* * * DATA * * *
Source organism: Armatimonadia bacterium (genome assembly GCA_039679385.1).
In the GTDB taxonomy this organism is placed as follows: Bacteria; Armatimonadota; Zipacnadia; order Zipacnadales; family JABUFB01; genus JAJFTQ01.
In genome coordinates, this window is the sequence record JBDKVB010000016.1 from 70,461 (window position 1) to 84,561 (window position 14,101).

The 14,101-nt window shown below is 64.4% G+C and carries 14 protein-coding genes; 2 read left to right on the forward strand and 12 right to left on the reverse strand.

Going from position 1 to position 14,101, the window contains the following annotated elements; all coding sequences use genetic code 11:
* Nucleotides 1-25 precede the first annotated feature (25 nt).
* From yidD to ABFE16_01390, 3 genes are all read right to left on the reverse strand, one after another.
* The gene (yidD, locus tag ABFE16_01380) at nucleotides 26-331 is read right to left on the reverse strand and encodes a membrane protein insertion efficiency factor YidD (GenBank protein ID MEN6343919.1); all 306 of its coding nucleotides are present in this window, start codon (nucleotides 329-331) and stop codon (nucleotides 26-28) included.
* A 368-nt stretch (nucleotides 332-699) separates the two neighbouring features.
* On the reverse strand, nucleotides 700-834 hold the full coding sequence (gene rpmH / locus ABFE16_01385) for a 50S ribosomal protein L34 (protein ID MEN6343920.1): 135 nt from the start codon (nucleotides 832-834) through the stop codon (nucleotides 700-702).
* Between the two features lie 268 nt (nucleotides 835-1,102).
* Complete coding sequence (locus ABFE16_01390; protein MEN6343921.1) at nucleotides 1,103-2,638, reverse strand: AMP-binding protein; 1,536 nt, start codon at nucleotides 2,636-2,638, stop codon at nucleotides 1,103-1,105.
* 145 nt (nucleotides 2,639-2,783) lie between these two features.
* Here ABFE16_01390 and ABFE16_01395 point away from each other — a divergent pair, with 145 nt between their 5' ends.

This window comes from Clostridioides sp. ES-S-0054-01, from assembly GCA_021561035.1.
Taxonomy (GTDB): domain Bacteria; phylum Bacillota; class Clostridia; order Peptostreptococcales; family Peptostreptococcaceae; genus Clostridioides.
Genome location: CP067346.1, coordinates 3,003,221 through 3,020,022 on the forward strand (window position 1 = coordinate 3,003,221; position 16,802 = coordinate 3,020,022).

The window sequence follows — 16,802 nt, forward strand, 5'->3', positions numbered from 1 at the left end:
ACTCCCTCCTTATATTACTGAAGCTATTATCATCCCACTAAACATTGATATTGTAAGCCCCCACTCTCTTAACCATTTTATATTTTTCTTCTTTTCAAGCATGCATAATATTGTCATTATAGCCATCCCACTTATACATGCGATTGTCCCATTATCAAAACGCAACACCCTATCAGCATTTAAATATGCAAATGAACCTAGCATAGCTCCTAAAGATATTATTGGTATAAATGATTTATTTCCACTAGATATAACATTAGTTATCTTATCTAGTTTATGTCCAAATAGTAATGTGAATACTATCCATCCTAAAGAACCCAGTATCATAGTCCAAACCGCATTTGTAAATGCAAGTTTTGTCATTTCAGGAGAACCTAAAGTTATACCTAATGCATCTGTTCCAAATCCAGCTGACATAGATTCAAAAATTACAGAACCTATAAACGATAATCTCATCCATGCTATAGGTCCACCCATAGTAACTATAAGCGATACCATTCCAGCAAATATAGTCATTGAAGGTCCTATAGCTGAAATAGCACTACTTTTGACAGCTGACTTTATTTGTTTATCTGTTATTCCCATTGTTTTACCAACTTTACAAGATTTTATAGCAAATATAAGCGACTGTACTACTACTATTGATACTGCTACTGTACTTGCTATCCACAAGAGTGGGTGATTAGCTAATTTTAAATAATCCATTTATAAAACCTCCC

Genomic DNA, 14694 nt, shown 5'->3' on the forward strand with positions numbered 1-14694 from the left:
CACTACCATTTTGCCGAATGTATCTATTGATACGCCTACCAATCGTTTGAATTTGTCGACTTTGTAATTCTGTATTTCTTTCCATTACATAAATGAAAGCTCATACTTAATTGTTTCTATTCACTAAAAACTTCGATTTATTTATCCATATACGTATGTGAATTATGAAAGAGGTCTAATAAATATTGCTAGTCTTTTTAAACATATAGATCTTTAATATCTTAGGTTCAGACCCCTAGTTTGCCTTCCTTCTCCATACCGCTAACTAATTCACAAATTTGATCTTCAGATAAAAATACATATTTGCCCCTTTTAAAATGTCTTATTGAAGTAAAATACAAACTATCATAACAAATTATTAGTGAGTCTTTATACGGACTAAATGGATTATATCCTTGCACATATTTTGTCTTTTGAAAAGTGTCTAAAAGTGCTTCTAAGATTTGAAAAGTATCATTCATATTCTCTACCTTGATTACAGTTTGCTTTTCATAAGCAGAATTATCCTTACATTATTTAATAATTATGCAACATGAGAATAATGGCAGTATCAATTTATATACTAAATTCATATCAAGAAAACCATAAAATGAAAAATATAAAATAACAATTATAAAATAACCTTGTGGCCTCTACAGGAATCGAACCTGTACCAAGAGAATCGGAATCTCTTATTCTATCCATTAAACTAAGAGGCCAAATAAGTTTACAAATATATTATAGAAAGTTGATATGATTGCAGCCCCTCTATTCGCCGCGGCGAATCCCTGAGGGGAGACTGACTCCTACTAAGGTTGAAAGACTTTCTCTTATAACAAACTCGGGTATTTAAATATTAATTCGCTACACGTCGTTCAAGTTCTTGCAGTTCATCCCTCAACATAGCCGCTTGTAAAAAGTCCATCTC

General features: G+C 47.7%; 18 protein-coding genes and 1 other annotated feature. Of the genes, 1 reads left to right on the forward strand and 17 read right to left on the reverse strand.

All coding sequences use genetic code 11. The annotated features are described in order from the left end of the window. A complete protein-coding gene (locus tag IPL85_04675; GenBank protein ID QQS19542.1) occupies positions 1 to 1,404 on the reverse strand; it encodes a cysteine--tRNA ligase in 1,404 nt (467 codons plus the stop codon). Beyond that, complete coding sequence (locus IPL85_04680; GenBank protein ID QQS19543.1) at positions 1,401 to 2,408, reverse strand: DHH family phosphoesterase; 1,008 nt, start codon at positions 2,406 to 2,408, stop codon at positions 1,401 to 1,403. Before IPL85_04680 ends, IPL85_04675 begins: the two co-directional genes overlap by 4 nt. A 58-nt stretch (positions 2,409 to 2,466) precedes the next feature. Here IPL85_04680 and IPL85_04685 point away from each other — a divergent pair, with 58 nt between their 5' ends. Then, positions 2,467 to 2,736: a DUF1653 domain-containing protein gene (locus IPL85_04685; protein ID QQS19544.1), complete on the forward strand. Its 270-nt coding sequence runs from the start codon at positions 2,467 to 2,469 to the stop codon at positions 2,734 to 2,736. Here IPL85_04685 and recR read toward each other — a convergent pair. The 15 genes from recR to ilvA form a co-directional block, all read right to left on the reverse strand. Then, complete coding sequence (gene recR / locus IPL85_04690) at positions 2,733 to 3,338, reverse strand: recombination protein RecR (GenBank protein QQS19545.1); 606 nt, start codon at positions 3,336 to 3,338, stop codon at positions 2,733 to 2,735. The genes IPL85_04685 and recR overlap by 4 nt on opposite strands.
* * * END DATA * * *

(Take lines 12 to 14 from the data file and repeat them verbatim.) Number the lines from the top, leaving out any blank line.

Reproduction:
* Complete coding sequence (locus ABFE16_01390; protein MEN6343921.1) at nucleotides 1,103-2,638, reverse strand: AMP-binding protein; 1,536 nt, start codon at nucleotides 2,636-2,638, stop codon at nucleotides 1,103-1,105.
* 145 nt (nucleotides 2,639-2,783) lie between these two features.
* Here ABFE16_01390 and ABFE16_01395 point away from each other — a divergent pair, with 145 nt between their 5' ends.